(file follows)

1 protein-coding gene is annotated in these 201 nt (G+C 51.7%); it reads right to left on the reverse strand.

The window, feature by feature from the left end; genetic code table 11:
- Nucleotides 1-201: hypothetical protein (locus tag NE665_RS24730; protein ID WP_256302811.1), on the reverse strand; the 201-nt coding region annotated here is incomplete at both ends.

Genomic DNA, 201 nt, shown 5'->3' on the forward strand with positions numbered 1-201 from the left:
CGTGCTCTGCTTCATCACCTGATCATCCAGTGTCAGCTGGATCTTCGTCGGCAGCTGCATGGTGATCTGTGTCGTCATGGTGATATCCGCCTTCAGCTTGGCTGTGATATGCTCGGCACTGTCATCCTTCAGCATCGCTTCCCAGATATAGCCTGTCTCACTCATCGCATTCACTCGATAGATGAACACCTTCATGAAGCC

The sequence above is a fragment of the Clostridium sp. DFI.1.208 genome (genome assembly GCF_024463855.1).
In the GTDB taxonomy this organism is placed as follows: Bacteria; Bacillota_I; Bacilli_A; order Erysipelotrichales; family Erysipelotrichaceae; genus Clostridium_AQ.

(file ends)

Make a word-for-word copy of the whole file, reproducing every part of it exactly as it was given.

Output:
1 protein-coding gene is annotated in these 201 nt (G+C 51.7%); it reads right to left on the reverse strand.

The window, feature by feature from the left end; genetic code table 11:
- Nucleotides 1-201: hypothetical protein (locus tag NE665_RS24730; protein ID WP_256302811.1), on the reverse strand; the 201-nt coding region annotated here is incomplete at both ends.

Genomic DNA, 201 nt, shown 5'->3' on the forward strand with positions numbered 1-201 from the left:
CGTGCTCTGCTTCATCACCTGATCATCCAGTGTCAGCTGGATCTTCGTCGGCAGCTGCATGGTGATCTGTGTCGTCATGGTGATATCCGCCTTCAGCTTGGCTGTGATATGCTCGGCACTGTCATCCTTCAGCATCGCTTCCCAGATATAGCCTGTCTCACTCATCGCATTCACTCGATAGATGAACACCTTCATGAAGCC

The sequence above is a fragment of the Clostridium sp. DFI.1.208 genome (genome assembly GCF_024463855.1).
In the GTDB taxonomy this organism is placed as follows: Bacteria; Bacillota_I; Bacilli_A; order Erysipelotrichales; family Erysipelotrichaceae; genus Clostridium_AQ.